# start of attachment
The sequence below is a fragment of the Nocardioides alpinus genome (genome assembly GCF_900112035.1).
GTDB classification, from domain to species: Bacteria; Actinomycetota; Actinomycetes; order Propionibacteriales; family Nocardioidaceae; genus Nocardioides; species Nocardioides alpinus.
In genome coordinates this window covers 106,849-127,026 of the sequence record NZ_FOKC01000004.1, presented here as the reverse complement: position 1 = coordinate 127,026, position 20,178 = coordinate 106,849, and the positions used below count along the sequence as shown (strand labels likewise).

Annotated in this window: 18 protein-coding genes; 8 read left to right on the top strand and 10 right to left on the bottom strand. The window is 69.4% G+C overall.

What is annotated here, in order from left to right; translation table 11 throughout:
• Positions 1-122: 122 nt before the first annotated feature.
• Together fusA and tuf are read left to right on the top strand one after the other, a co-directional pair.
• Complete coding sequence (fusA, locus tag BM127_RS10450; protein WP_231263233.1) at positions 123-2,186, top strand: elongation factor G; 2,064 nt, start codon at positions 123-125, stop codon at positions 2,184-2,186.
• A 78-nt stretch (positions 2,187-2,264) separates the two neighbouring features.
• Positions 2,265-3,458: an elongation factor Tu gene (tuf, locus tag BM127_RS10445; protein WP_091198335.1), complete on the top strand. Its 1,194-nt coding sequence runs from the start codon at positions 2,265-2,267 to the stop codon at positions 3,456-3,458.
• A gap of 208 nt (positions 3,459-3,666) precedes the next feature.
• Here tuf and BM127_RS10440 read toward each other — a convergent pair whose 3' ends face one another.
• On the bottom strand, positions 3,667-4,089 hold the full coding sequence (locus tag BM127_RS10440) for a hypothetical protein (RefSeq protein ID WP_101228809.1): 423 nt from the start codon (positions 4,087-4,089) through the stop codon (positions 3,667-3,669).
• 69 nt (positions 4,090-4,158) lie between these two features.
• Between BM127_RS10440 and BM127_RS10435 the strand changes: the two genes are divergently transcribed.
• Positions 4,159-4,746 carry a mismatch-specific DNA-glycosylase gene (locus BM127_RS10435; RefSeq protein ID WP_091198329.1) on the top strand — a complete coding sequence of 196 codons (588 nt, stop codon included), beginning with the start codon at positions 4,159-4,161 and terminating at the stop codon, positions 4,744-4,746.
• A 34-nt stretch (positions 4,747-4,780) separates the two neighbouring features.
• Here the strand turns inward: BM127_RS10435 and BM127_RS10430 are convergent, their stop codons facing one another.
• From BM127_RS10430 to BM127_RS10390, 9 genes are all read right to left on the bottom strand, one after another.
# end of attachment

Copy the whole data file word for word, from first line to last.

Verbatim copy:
The sequence below is a fragment of the Nocardioides alpinus genome (genome assembly GCF_900112035.1).
GTDB classification, from domain to species: Bacteria; Actinomycetota; Actinomycetes; order Propionibacteriales; family Nocardioidaceae; genus Nocardioides; species Nocardioides alpinus.
In genome coordinates this window covers 106,849-127,026 of the sequence record NZ_FOKC01000004.1, presented here as the reverse complement: position 1 = coordinate 127,026, position 20,178 = coordinate 106,849, and the positions used below count along the sequence as shown (strand labels likewise).

Annotated in this window: 18 protein-coding genes; 8 read left to right on the top strand and 10 right to left on the bottom strand. The window is 69.4% G+C overall.

What is annotated here, in order from left to right; translation table 11 throughout:
• Positions 1-122: 122 nt before the first annotated feature.
• Together fusA and tuf are read left to right on the top strand one after the other, a co-directional pair.
• Complete coding sequence (fusA, locus tag BM127_RS10450; protein WP_231263233.1) at positions 123-2,186, top strand: elongation factor G; 2,064 nt, start codon at positions 123-125, stop codon at positions 2,184-2,186.
• A 78-nt stretch (positions 2,187-2,264) separates the two neighbouring features.
• Positions 2,265-3,458: an elongation factor Tu gene (tuf, locus tag BM127_RS10445; protein WP_091198335.1), complete on the top strand. Its 1,194-nt coding sequence runs from the start codon at positions 2,265-2,267 to the stop codon at positions 3,456-3,458.
• A gap of 208 nt (positions 3,459-3,666) precedes the next feature.
• Here tuf and BM127_RS10440 read toward each other — a convergent pair whose 3' ends face one another.
• On the bottom strand, positions 3,667-4,089 hold the full coding sequence (locus tag BM127_RS10440) for a hypothetical protein (RefSeq protein ID WP_101228809.1): 423 nt from the start codon (positions 4,087-4,089) through the stop codon (positions 3,667-3,669).
• 69 nt (positions 4,090-4,158) lie between these two features.
• Between BM127_RS10440 and BM127_RS10435 the strand changes: the two genes are divergently transcribed.
• Positions 4,159-4,746 carry a mismatch-specific DNA-glycosylase gene (locus BM127_RS10435; RefSeq protein ID WP_091198329.1) on the top strand — a complete coding sequence of 196 codons (588 nt, stop codon included), beginning with the start codon at positions 4,159-4,161 and terminating at the stop codon, positions 4,744-4,746.
• A 34-nt stretch (positions 4,747-4,780) separates the two neighbouring features.
• Here the strand turns inward: BM127_RS10435 and BM127_RS10430 are convergent, their stop codons facing one another.
• From BM127_RS10430 to BM127_RS10390, 9 genes are all read right to left on the bottom strand, one after another.